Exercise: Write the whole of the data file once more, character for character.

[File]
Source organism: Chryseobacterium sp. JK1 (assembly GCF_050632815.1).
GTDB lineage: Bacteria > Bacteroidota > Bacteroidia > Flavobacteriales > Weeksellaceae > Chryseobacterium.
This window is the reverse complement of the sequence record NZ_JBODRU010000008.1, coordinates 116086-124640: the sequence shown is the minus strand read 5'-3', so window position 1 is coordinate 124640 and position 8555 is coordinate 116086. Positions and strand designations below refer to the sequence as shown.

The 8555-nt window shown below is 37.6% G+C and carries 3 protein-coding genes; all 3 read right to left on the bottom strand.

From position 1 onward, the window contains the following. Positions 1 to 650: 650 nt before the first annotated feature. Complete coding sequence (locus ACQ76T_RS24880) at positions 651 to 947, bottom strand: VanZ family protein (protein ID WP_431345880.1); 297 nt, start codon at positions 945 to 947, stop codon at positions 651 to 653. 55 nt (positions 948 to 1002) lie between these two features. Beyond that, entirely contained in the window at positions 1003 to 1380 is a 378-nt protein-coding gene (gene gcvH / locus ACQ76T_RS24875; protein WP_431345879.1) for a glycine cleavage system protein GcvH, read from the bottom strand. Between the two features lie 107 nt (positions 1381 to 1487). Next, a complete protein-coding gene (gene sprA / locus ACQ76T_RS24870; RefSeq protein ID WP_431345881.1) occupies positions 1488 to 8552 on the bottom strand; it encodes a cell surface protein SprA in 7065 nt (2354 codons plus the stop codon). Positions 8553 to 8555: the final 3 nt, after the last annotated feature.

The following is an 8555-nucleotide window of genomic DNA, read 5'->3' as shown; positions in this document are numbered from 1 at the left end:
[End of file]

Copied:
Source organism: Chryseobacterium sp. JK1 (assembly GCF_050632815.1).
GTDB lineage: Bacteria > Bacteroidota > Bacteroidia > Flavobacteriales > Weeksellaceae > Chryseobacterium.
This window is the reverse complement of the sequence record NZ_JBODRU010000008.1, coordinates 116086-124640: the sequence shown is the minus strand read 5'-3', so window position 1 is coordinate 124640 and position 8555 is coordinate 116086. Positions and strand designations below refer to the sequence as shown.

The 8555-nt window shown below is 37.6% G+C and carries 3 protein-coding genes; all 3 read right to left on the bottom strand.

From position 1 onward, the window contains the following. Positions 1 to 650: 650 nt before the first annotated feature. Complete coding sequence (locus ACQ76T_RS24880) at positions 651 to 947, bottom strand: VanZ family protein (protein ID WP_431345880.1); 297 nt, start codon at positions 945 to 947, stop codon at positions 651 to 653. 55 nt (positions 948 to 1002) lie between these two features. Beyond that, entirely contained in the window at positions 1003 to 1380 is a 378-nt protein-coding gene (gene gcvH / locus ACQ76T_RS24875; protein WP_431345879.1) for a glycine cleavage system protein GcvH, read from the bottom strand. Between the two features lie 107 nt (positions 1381 to 1487). Next, a complete protein-coding gene (gene sprA / locus ACQ76T_RS24870; RefSeq protein ID WP_431345881.1) occupies positions 1488 to 8552 on the bottom strand; it encodes a cell surface protein SprA in 7065 nt (2354 codons plus the stop codon). Positions 8553 to 8555: the final 3 nt, after the last annotated feature.

The following is an 8555-nucleotide window of genomic DNA, read 5'->3' as shown; positions in this document are numbered from 1 at the left end: